Dr. Anna Borg, the Director of the Centre for Labour Studies at the University of Malta, said that this is the right time for the unions to create a more social, more human and more just Europe. 

She spoke about the discrepancy between the salaries of male and female employees as the difference in pay between women and men who have the same education, training, experience and profession. In many cases, women turn out to be paid less than men when these factors are compared. Dr. Borg believes that the unions are crucial to control these discrepancies in pay. 

According to Dr. Borg, the European Pillar of Social Rights should not be allowed to function on its own but needs to be driven by the EU institutions and the unions. 

The session of Thursday, 23rd November ended with a presentation by Ambra Cristaldi from ICON who, together with her colleagues, is assisting UĦM Voice of the Workers in an ambitious project to put all employment contracts online – an initiative to address precarious work. 

The second day of the seminar started with a discussion on how the European Pillar of Social Rights can contribute to better rights and protection. Particular emphasis was made on the issue of the pensions. 

Dr. Philip  von Brockdorff, a UĦM Voice of the Workers consultant and representative of the union on the EESC, said that more effort should be made to introduce the second pillar pensions. He said that Government is giving out mixed messages as, while on the one hand support for work pensions was evident in the Budget, there were moments where the Government was stating that they should be mandatory. “We would like to introduce the second pillar pensions in a voluntary way through collective negotiations to start to convince workers and employers of the benefits of such schemes,” said Dr. von Brockdorff. 

David Spiteri Gingell, a pensions consultant, said that the pensions strategy group of 2015, of which he formed part, had recommended that discussions be held on “automatic pensions”. He explained that the system is based on the concept that individuals who enter the job market be automatically included in a work private pension with an opt-out option.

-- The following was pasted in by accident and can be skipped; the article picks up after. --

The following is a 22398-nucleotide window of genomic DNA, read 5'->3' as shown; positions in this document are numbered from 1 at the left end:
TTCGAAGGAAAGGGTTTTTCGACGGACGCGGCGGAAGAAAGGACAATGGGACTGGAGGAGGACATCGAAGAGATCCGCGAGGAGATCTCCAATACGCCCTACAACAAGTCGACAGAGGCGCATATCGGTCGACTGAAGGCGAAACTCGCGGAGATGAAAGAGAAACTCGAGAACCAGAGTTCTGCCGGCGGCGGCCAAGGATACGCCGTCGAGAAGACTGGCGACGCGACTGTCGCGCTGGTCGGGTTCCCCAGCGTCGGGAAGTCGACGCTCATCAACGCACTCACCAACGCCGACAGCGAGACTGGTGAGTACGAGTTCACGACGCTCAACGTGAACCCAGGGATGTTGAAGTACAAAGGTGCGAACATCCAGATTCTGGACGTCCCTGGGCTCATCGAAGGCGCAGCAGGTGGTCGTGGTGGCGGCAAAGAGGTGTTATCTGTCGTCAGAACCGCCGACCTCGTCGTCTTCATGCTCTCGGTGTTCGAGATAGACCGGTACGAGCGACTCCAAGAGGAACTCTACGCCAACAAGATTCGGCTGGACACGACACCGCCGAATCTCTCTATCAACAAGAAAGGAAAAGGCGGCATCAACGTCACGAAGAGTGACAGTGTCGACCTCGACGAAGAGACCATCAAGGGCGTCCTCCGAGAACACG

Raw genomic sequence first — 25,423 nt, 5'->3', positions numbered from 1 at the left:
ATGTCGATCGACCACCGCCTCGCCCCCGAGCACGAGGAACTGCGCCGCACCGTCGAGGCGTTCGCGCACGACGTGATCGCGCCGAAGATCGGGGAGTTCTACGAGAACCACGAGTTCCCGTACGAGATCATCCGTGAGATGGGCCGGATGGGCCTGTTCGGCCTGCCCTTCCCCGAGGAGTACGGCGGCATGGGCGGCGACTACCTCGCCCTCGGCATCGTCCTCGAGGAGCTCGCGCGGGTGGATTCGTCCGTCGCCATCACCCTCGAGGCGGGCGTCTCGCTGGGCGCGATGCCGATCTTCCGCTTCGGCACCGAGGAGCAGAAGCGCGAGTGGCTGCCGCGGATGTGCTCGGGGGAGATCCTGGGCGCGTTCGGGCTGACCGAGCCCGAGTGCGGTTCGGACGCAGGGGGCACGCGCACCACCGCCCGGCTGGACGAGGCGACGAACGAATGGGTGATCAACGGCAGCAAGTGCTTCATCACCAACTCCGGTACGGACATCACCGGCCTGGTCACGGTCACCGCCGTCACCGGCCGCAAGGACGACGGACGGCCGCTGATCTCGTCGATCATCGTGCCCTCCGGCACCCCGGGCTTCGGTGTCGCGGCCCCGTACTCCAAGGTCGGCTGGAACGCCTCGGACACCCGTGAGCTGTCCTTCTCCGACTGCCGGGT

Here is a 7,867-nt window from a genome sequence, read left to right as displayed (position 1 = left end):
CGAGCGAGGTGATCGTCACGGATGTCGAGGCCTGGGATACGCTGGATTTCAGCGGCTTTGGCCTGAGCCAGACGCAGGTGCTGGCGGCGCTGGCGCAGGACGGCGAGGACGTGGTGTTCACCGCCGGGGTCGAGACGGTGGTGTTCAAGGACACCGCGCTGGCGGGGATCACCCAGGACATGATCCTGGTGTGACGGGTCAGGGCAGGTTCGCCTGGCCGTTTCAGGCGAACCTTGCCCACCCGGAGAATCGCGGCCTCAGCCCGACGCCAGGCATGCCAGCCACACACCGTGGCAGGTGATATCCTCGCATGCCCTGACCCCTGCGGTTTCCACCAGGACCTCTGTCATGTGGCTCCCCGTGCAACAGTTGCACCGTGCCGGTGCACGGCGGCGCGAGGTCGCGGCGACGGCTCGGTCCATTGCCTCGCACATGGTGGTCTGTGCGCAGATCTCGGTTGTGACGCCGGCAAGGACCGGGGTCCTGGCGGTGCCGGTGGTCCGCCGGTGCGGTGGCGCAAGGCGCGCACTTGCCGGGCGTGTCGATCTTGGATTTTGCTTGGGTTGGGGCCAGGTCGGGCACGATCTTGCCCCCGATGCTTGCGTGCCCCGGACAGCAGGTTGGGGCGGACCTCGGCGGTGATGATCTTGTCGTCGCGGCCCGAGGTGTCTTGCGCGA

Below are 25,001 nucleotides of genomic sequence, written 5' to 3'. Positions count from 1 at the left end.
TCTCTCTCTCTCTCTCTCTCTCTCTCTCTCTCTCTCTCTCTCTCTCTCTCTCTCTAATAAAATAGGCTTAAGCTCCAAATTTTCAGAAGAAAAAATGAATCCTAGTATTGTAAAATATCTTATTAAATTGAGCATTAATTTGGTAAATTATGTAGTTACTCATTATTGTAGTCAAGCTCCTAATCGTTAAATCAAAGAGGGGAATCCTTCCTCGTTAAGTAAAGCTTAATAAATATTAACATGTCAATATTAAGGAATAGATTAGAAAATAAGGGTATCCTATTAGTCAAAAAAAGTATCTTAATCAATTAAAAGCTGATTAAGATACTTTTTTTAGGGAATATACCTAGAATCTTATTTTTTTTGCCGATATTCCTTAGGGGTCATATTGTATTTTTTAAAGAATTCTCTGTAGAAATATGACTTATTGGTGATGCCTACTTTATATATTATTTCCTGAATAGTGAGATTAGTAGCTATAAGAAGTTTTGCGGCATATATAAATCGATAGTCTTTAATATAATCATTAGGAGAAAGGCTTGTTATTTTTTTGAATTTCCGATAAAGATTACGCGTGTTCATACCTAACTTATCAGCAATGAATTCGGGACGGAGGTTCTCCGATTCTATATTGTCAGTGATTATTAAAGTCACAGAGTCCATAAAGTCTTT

Therese Comodini Cachia, Education and Employment Shadow Minister, said that the sustainability of the pensions should not be addressed as a sole issue but within a wider context. She said that there should be long-term policies, not initiatives tied to the period of the general election.  She added that the second pillar pensions are on the agenda, particularly given Government’s position that their introduction at this time may impact the country’s competitiveness.  

Evarist Bartolo, Minister of Education and Employment, said that the issue of the pensions should be addressed with an open mind and flexibility. He said that we need to look beyond issues to do with social security contributions to policies that take into consideration issues of demography and immigration. Minister Bartolo suggested that the unions and employers in the private and public sector start to consider the issue of government bonds that mature at a pensionable age. 

During the first part of the second session that was led by Keith Micallef, journalist of the Times of Malta, the Labour MEP and ex-Prime Minister of Malta Alfred Sant gave a speech about the development of the European Social Policy. He said, among other things, that the strategies that were followed in the 90s are limiting, in an extreme way, the potential for development of the social front and this, in the light of the significant retractions made since 2008. 

He said that in the current circumstances, there needs to be consolidation. The discrepancies between a country in the north and a country in the south, between east and west and in the centre of Europe, need to be addressed through a political programme that does not depend solely on the mechanisms of the free workings of the employment market.  

The same applies to the social divergence within the member states, between individuals who enjoy the benefits of a stable, well-paid job and those who work with less pay and/or have to accept precarious working conditions. He added that there is a genuine recognition that the European project should take better account of the social model. This can only happen once the discrepancies and contradictions which have resulted from the growth and broadening of the European Union in the last 20 years have been addressed. 

Prof. Josef Pacolet, from the Research Group on Social Policy, the Economy and Social Inclusion, spoke about the importance of the Pillar of Social Rights today and in the future. He looked at the history of social policy that dates back to the setting up of the European Community. 

The seminar ended with a team-building exercise that was led by Michael Fenech and Ann Fenech from Ideas Alive.